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Thomas, Barry - Photos of 'The Party'

 Fonds — Container: 2022-016
Identifier: thob

Content Description


A happening 20 August 1977

Music Room

Hunter Building

Victoria University

For the 1977 New Zealand Arts Festival Barry Thomas created “The Party” as the opening event for the Festival. Working with Festival organizers Thomas secured the Music Room of the Hunter Building at Victoria University then purchased some large, semi see-through plastic sheeting which he secured to the floor, walls and ceiling of the room. It formed a relatively seamless barrier to entry for the invited guests.

In his letter to the organizers Thomas initially describes two “actors” as per the invitation Rune imagery, but in the final event only he acts out his role on the other side of the plastic. Behind the new “wall” was placed a table full of food and drinks which the invited audience was expecting to consume together to celebrate the start of the festival.

When they arrived, the audience was kept waiting outside till they were ushered in all together to find themselves in the empty side of the room with Barry Thomas alone nibbling the food and drinking behind the plastic wall. Nothing was said. A full three minute plus ticked by until Graeme Stradling, Nick Spill, Andrew Drummond and two others came together in their own un-orchestrated and unrehearsed performance of a “rugby scrum” linking arms and then barging down the barrier to get to the promised offerings.

Testing of the audience as a “happening” work of art was distinctly rare and still new to New Zealand conceptual art modus in 1977. Thomas started making happenings in 1976 while still at art school at Ilam in Christchurch. His logic revolved around extending Marcel Duchamp’s contention that “All in all, the creative act is not performed by the artist alone; the spectator brings the work in contact with the external world by deciphering and interpreting its inner qualifications and thus adds his contribution to the creative act,”

“This play is about people’s reaction to a predicament, denied expectations, instinctual reactions… “ (See letter in Library archive 1977)

Thomas later termed this challenging act “Jetter le gant” – throwing down the glove of challenge to the audience by focussing on their and the artist’s expectations, offering up and re-framing the expectations and in so doing making the audience central to the work – handing over the paint brush and delivering a new reflection, a new set of understandings. A joining. “With every work of art both the artist and the audience bring their expectations – so by highlighting and altering the expectations, making the expectations the subject, the relationship between artist and audience is renewed, refreshed. Both artist and audience effectively join hands”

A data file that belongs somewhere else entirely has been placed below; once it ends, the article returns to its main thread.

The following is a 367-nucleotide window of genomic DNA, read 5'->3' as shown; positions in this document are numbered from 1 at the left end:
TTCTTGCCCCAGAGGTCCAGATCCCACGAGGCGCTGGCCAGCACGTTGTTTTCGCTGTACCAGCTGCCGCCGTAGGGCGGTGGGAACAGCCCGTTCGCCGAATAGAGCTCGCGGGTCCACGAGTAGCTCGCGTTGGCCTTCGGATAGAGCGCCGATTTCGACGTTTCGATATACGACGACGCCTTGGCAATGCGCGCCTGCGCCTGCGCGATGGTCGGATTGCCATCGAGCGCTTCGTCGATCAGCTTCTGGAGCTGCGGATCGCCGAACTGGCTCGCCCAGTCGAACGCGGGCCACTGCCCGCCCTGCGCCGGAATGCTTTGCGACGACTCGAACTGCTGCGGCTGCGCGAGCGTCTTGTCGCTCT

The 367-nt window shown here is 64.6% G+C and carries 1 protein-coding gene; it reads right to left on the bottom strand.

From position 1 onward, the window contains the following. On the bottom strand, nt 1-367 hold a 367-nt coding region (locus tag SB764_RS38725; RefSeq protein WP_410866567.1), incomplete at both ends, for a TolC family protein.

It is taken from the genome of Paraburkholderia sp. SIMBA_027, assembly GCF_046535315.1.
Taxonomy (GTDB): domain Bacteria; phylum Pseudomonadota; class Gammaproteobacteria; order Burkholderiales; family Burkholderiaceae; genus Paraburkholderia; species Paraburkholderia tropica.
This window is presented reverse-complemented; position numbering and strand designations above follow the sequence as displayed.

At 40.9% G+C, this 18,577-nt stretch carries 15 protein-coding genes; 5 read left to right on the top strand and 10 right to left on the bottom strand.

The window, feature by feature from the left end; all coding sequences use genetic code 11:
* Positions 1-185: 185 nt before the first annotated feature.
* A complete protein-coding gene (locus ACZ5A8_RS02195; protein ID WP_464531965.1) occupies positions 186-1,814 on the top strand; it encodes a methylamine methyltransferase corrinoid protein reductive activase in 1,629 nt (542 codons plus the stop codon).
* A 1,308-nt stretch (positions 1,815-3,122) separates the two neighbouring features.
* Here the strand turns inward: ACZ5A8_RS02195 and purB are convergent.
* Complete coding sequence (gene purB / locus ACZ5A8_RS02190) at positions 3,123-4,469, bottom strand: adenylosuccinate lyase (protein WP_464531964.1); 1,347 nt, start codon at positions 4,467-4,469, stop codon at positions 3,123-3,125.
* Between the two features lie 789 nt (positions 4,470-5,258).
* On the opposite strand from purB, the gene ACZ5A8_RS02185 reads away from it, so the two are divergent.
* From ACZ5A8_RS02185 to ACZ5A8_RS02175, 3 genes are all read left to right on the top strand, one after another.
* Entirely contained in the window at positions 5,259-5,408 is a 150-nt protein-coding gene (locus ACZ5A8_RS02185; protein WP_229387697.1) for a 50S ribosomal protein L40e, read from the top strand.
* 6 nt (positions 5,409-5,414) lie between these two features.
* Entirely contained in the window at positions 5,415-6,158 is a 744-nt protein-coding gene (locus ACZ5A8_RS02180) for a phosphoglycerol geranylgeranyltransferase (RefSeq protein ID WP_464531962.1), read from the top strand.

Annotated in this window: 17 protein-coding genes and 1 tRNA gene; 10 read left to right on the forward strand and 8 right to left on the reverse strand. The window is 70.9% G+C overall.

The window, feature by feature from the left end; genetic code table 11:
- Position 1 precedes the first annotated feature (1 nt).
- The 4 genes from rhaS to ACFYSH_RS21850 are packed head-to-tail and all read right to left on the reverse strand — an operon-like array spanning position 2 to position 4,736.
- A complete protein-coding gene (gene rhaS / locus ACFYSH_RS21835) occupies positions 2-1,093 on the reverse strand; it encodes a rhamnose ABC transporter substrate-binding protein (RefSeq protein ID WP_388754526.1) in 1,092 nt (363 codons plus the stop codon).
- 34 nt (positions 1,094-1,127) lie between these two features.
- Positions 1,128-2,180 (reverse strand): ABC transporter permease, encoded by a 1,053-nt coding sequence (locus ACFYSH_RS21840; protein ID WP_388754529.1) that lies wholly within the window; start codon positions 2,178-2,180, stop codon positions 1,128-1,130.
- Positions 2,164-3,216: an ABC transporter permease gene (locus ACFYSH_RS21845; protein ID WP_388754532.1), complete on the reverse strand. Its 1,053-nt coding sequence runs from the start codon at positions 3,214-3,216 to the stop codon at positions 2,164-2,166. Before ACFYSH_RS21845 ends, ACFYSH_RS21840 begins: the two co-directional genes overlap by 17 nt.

This concept was central to Thomas’s most well-known work “Vacant lot of cabbages” 1978 where after he deliberately chose to plant 180 Cabbage seedlings illegally in the shape of the word “CABBAGE” in the CBD of the capital city, then, via the press, he literally walked away – challenging the citizens (audience) to care for the vulnerable vege garden – which they did. This was followed by his “Wasting time performance in 1978 at the Artists Co-op where he sang the words and title of his two chord song “Wasting Time” over and over for c. 45 minutes – to deliberately test and bore the audience. Akin to John Cage’s 4′33″ of 1947/8 – “Wasting Time” tested the very nature and purpose of entertainment bringing in zen like meditative repetitions. Also Thomas used the concept of using the very thing “spending time” as subject of the piece – and challenged the audience’s notion of valuing how time was being “spent”.

Thomas and flatmates later in 1978 tied up the entire Claremont grove with string going through windows doors, bed and bathrooms to encircle it tying all the dwellings together and each end of the string was finally tied into a knot during the party/ hangi to celebrate the coming together of the people of the street and where each attending resident received the “Claremont Grove street directory which notes the string work. Thomas did two further string works in Wellington with children he was teaching at the YMCA in upper Willis street – a reprise of this work was also attempted at the 3rd Sydney Biennale 1979/80 (David Naulls QE11’s Action issue 12 magazine Dec/Jan 1979/80) . The latest iteration of his string works, which follow his interest in the audience/artist relationship, was in 2017 during Dunedin art school’s “Art and Revolution symposium” ( which Thomas was an invited guest speaker and exhibitor at. (

Note… the following photographic images were commissioned by Barry Thomas for “The Party” and as such are his copyright which he shares with the commons. The negatives are lost.


  • 20 August 1977


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Condition Description

20 black and white photos on paper provided by Barry Thomas.

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Repository Details

Part of the J C Beaglehole Room, Victoria University of Wellington Library Repository

P O Box 3438
Wellington 6140 New Zealand
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